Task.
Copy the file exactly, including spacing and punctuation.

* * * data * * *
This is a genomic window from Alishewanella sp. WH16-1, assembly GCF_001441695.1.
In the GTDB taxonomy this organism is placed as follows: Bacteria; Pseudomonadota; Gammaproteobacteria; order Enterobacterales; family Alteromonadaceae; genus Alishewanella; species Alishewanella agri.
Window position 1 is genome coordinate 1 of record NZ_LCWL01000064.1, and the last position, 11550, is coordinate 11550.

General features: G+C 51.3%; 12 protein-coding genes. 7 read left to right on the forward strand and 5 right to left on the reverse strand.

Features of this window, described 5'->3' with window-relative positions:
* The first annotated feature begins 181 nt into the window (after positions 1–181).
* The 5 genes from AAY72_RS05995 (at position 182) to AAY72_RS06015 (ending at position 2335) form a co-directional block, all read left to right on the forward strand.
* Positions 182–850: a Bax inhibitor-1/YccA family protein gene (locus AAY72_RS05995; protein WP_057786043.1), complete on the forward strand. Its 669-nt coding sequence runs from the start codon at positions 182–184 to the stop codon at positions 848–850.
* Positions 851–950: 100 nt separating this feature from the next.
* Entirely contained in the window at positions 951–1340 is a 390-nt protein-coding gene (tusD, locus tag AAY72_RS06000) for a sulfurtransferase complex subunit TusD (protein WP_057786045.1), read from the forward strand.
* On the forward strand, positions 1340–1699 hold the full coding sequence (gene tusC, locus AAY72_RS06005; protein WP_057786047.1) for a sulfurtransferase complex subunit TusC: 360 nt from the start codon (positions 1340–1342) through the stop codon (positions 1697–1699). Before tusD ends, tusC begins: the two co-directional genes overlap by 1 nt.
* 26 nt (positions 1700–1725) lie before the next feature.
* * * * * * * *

This is a genomic window from Alishewanella sp. WH16-1, assembly GCF_001441695.1.
In the GTDB taxonomy this organism is placed as follows: Bacteria; Pseudomonadota; Gammaproteobacteria; order Enterobacterales; family Alteromonadaceae; genus Alishewanella; species Alishewanella agri.
Window position 1 is genome coordinate 1 of record NZ_LCWL01000064.1, and the last position, 11550, is coordinate 11550.

General features: G+C 51.3%; 12 protein-coding genes. 7 read left to right on the forward strand and 5 right to left on the reverse strand.

Features of this window, described 5'->3' with window-relative positions:
* The first annotated feature begins 181 nt into the window (after positions 1–181).
* The 5 genes from AAY72_RS05995 (at position 182) to AAY72_RS06015 (ending at position 2335) form a co-directional block, all read left to right on the forward strand.
* Positions 182–850: a Bax inhibitor-1/YccA family protein gene (locus AAY72_RS05995; protein WP_057786043.1), complete on the forward strand. Its 669-nt coding sequence runs from the start codon at positions 182–184 to the stop codon at positions 848–850.
* Positions 851–950: 100 nt separating this feature from the next.
* Entirely contained in the window at positions 951–1340 is a 390-nt protein-coding gene (tusD, locus tag AAY72_RS06000) for a sulfurtransferase complex subunit TusD (protein WP_057786045.1), read from the forward strand.
* On the forward strand, positions 1340–1699 hold the full coding sequence (gene tusC, locus AAY72_RS06005; protein WP_057786047.1) for a sulfurtransferase complex subunit TusC: 360 nt from the start codon (positions 1340–1342) through the stop codon (positions 1697–1699). Before tusD ends, tusC begins: the two co-directional genes overlap by 1 nt.
* 26 nt (positions 1700–1725) lie before the next feature.